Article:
This pantry provides access to healthier perishable and non-perishable food options for those in need in the northern Westchester and southern Putnam communities. The public can make a monetary donation or purchase products from the Café Press Store. Food donations are also accepted, but monetary donations can provide guests with more bang for their buck, thanks to the pantry’s partnership with the Food Bank of the Hudson Valley that allows it purchase in bulk. Guests must pick up a ticket at Putnam Valley High School before proceeding to the food pantry.
According to Second Chance Foods, 40 percent of the food in the U.S. ends up in the garbage. To combat this problem, the Fishkill-based group collects food from farms, restaurants, and grocery stores in the Hudson Valley and brings it directly to community outreach organizations. In an effort to provide awareness on a local and global level, it offers programs to educate the public about food waste and sustainability as well.
596 Pawling Ave, Troy
This pantry serves the east side of Troy and the town of North Greenbush-Village of Wynantskill. A major source of funding comes from grant money provided by the Regional Food Bank and local partnerships. The pantry serves three-day food packages that include proteins, produce, bread, and milk. In addition to food, guests can also receive diapers, cleaning products, personal hygiene products, and toiletries. Non-perishable food donations are always accepted; call ahead to arrange a drop-off time.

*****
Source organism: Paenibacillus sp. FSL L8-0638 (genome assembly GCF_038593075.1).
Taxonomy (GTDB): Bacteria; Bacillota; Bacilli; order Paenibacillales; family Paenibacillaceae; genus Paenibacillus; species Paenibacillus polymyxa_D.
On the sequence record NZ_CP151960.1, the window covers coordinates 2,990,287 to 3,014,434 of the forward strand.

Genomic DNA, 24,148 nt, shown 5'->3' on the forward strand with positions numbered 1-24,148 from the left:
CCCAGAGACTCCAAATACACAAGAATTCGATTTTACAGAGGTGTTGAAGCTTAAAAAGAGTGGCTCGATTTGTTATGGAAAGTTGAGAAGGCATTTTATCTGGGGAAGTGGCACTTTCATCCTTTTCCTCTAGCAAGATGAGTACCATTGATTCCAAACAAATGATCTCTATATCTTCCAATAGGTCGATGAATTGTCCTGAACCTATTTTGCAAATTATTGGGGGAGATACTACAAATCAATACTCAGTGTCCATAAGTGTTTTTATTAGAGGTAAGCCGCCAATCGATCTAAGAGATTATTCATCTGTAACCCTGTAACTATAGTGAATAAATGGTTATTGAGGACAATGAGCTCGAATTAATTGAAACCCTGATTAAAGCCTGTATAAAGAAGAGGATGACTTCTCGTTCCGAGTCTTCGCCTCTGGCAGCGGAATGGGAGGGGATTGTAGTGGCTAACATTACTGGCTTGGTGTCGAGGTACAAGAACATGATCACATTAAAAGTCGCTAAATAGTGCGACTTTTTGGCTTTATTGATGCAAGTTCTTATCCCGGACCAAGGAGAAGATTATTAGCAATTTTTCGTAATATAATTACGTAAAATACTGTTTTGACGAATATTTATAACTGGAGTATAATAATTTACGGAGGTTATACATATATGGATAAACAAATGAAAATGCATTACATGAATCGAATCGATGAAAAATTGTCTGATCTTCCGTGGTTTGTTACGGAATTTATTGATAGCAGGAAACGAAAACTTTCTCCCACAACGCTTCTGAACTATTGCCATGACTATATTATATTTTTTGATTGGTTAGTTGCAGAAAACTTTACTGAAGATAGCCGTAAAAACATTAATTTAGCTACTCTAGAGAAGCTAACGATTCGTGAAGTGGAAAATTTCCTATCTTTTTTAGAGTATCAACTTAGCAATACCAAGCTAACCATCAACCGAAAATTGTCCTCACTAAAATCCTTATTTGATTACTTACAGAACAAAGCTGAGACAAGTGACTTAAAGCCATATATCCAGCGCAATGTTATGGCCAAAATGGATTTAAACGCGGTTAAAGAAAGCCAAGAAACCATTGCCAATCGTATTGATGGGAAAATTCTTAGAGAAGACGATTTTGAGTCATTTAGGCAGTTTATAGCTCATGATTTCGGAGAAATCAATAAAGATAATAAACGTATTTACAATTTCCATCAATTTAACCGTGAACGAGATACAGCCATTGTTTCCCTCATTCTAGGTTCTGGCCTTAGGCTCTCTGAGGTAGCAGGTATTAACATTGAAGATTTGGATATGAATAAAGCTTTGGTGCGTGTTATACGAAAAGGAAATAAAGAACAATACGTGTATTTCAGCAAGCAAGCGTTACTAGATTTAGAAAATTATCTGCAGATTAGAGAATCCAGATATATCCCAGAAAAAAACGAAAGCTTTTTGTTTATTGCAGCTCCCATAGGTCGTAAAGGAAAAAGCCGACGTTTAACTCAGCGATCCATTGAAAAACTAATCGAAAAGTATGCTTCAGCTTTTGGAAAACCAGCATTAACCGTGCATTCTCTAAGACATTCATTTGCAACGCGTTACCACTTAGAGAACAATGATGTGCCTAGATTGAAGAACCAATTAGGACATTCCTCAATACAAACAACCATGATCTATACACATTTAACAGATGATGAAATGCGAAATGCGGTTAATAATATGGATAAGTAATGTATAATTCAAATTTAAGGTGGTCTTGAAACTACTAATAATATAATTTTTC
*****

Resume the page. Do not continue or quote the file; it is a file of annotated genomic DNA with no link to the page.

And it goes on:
16 Jefferson St, Nyack
This ongoing program provides families with emergency food when money is tight. Funding for the pantry is provided by grants, monetary donations from St. Ann’s parishioners, and the Regional Food Bank of New York. Food donations are needed throughout the year, but especially during the holidays. To pack Thanksgiving baskets, the church asks for boxed stuffing, instant mashed potatoes, canned vegetables, and turkey (only if eligible for a free one.) Donations can be dropped off at the church.
17 St. James St, Kingston
Since 1972, this not-for-profit organization has been providing food and clothing to the Ulster County community. The pantry supplies frozen, canned, and fresh food to recipients once a month, while the Bounty Table, located in front of the food pantry, provides food items daily. In addition to food, the pantry also stocks personal care products such as toothbrushes, deodorant, and soap. Monetary donations can be made online or sent to the pantry. Food donations are appreciated as well and can be dropped off onsite.
34 South Chestnut St, New Paltz
Once a month, guests can visit the pantry to receive food that has been donated by the community. Food donations can be dropped off in the church and monetary donations can be sent to the church with a memo stating “food pantry.”